If the FLSA does apply, the employer should, among other things, (1) consider the financial impact of compliance with the new threshold and whether changes to the operating plan or budget are necessary; (2) evaluate overall staffing structure and consider alternative options—for example, reclassifying certain positions as “non-exempt” or reassigning duties to avoid overtime hours; (3) evaluate whether any rates of pay should be changed; (4) determine whether any job descriptions or written policies should be updated; (5) evaluate whether any other benefits and/or non-monetary compensation terms can be changed to balance out changes to schedules or pay rates; (6) consult with payroll providers to ensure any changes occur seamlessly; (7) consult with a workers’ compensation broker to determine whether changing the status of any employees will impact coverage or premium rate; (8) consult with legal counsel to ensure any changes are made in accordance with law and in a way that minimizes legal risk; (9) timely communicate with any potentially or actually affected employees—they may have creative suggestions to help, and keeping an open line of communication can minimize uncertainty, speculation, discontent, and potential claims; and (10) stay informed as additional legislative changes and/or further guidelines may be issued in the coming months—the “Protecting Workplace Advancement & Opportunity Act” was recently introduced in both the US House and Senate (HR 4773/SB 2707) to readjust the FLSA salary threshold and the formula used to set it moving forward.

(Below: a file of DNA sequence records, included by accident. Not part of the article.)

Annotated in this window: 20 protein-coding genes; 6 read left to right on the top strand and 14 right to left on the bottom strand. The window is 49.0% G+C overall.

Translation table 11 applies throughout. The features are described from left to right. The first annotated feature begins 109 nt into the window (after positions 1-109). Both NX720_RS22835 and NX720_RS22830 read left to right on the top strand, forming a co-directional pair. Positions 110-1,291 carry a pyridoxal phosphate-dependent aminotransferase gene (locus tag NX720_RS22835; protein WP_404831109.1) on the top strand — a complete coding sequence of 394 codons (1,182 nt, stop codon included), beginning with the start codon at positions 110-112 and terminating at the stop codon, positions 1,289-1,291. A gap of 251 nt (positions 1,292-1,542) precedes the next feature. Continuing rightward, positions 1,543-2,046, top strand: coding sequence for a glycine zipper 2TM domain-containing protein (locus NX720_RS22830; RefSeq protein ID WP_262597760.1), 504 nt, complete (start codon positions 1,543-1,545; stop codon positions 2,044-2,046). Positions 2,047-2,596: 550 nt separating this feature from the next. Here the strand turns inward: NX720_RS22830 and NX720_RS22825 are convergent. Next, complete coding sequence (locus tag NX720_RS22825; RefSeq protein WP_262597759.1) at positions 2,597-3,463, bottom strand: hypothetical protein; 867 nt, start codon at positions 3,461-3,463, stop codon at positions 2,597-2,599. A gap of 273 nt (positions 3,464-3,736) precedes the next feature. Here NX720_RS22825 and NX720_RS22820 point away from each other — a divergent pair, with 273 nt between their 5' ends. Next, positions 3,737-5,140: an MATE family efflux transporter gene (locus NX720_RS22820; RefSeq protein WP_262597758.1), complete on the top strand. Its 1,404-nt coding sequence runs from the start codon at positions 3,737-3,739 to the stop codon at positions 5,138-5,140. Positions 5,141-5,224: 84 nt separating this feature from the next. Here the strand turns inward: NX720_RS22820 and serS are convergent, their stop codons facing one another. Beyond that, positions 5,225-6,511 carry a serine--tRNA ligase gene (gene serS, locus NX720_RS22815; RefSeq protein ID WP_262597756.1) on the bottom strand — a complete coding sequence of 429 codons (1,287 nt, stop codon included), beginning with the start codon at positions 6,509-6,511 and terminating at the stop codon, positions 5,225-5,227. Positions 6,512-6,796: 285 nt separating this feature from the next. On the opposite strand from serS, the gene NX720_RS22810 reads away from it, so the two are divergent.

RENEA SAADE IS A PARTNER WITH THE ANCHORAGE OFFICE OF STOEL RIVES LLP. SAADE REGULARLY ASSISTS COMPANIES WITH THEIR EMPLOYMENT LAW AND COMMERCIAL BUSINESS NEEDS. SHE MAY BE REACHED AT [email protected] OR 907.263.8412. THIS ARTICLE IS PROVIDED FOR EDUCATIONAL PURPOSES ONLY. IT IS NOT A SUBSTITUTE FOR LEGAL COUNSEL.
In This Issue
Mining in 2019: The Year in Review
Following a year when metal prices were both up and down—sometimes dramatically; when international trade squabbles spooked investors to both enter and exit the metals markets; and when mining companies started the year cautiously bullish but ended it cautious bearish, those involved in Alaska mineral exploration, development, and production are once again asking themselves: “Where did we succeed, where did we fail, and where do we go from here?”